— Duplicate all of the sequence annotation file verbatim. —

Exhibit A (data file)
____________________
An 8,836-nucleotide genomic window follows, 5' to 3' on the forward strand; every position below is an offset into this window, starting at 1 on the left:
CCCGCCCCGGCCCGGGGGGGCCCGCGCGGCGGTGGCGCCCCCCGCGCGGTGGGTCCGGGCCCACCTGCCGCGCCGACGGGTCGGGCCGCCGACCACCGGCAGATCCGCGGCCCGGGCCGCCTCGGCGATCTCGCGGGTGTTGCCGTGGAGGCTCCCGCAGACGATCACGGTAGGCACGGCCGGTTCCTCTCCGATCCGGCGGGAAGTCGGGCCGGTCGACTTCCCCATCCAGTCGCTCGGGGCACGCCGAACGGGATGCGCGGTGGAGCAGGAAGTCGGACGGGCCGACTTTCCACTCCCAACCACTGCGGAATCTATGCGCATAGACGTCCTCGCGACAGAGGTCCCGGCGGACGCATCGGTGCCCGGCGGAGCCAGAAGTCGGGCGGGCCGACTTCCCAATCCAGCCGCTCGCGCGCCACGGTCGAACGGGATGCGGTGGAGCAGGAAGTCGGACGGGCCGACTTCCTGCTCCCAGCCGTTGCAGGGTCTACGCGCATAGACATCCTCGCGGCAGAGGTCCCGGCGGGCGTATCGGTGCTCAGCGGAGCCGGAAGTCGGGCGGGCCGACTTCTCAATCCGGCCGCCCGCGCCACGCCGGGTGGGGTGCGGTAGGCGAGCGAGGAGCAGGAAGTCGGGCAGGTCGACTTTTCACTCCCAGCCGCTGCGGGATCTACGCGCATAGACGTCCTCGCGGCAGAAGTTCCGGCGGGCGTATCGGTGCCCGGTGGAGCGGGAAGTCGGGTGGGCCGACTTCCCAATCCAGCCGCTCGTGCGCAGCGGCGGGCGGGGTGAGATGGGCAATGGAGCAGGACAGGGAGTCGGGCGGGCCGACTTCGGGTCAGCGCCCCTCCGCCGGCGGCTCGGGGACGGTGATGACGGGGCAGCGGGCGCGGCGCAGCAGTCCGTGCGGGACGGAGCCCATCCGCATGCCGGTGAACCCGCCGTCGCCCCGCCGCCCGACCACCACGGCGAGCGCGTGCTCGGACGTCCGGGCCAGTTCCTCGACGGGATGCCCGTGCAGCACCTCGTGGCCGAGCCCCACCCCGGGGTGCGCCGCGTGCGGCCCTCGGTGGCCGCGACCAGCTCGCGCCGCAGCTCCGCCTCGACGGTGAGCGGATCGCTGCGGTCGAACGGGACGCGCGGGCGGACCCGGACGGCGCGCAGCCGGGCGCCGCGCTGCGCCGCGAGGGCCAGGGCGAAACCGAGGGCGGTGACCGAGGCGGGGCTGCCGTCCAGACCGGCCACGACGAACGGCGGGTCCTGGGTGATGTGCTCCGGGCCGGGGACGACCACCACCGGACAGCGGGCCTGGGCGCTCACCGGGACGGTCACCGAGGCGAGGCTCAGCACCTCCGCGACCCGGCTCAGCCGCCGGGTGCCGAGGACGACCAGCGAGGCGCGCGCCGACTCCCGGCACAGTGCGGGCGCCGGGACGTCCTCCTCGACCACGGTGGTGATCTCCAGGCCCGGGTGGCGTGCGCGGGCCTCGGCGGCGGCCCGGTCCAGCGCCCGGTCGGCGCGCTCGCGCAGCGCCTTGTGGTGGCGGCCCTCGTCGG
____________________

An 8,836-nucleotide genomic window follows, 5' to 3' on the forward strand; every position below is an offset into this window, starting at 1 on the left:
CCCGCCCCGGCCCGGGGGGGCCCGCGCGGCGGTGGCGCCCCCCGCGCGGTGGGTCCGGGCCCACCTGCCGCGCCGACGGGTCGGGCCGCCGACCACCGGCAGATCCGCGGCCCGGGCCGCCTCGGCGATCTCGCGGGTGTTGCCGTGGAGGCTCCCGCAGACGATCACGGTAGGCACGGCCGGTTCCTCTCCGATCCGGCGGGAAGTCGGGCCGGTCGACTTCCCCATCCAGTCGCTCGGGGCACGCCGAACGGGATGCGCGGTGGAGCAGGAAGTCGGACGGGCCGACTTTCCACTCCCAACCACTGCGGAATCTATGCGCATAGACGTCCTCGCGACAGAGGTCCCGGCGGACGCATCGGTGCCCGGCGGAGCCAGAAGTCGGGCGGGCCGACTTCCCAATCCAGCCGCTCGCGCGCCACGGTCGAACGGGATGCGGTGGAGCAGGAAGTCGGACGGGCCGACTTCCTGCTCCCAGCCGTTGCAGGGTCTACGCGCATAGACATCCTCGCGGCAGAGGTCCCGGCGGGCGTATCGGTGCTCAGCGGAGCCGGAAGTCGGGCGGGCCGACTTCTCAATCCGGCCGCCCGCGCCACGCCGGGTGGGGTGCGGTAGGCGAGCGAGGAGCAGGAAGTCGGGCAGGTCGACTTTTCACTCCCAGCCGCTGCGGGATCTACGCGCATAGACGTCCTCGCGGCAGAAGTTCCGGCGGGCGTATCGGTGCCCGGTGGAGCGGGAAGTCGGGTGGGCCGACTTCCCAATCCAGCCGCTCGTGCGCAGCGGCGGGCGGGGTGAGATGGGCAATGGAGCAGGACAGGGAGTCGGGCGGGCCGACTTCGGGTCAGCGCCCCTCCGCCGGCGGCTCGGGGACGGTGATGACGGGGCAGCGGGCGCGGCGCAGCAGTCCGTGCGGGACGGAGCCCATCCGCATGCCGGTGAACCCGCCGTCGCCCCGCCGCCCGACCACCACGGCGAGCGCGTGCTCGGACGTCCGGGCCAGTTCCTCGACGGGATGCCCGTGCAGCACCTCGTGGCCGAGCCCCACCCCGGGGTGCGCCGCGTGCGGCCCTCGGTGGCCGCGACCAGCTCGCGCCGCAGCTCCGCCTCGACGGTGAGCGGATCGCTGCGGTCGAACGGGACGCGCGGGCGGACCCGGACGGCGCGCAGCCGGGCGCCGCGCTGCGCCGCGAGGGCCAGGGCGAAACCGAGGGCGGTGACCGAGGCGGGGCTGCCGTCCAGACCGGCCACGACGAACGGCGGGTCCTGGGTGATGTGCTCCGGGCCGGGGACGACCACCACCGGACAGCGGGCCTGGGCGCTCACCGGGACGGTCACCGAGGCGAGGCTCAGCACCTCCGCGACCCGGCTCAGCCGCCGGGTGCCGAGGACGACCAGCGAGGCGCGCGCCGACTCCCGGCACAGTGCGGGCGCCGGGACGTCCTCCTCGACCACGGTGGTGATCTCCAGGCCCGGGTGGCGTGCGCGGGCCTCGGCGGCGGCCCGGTCCAGCGCCCGGTCGGCGCGCTCGCGCAGCGCCTTGTGGTGGCGGCCCTCGTCGG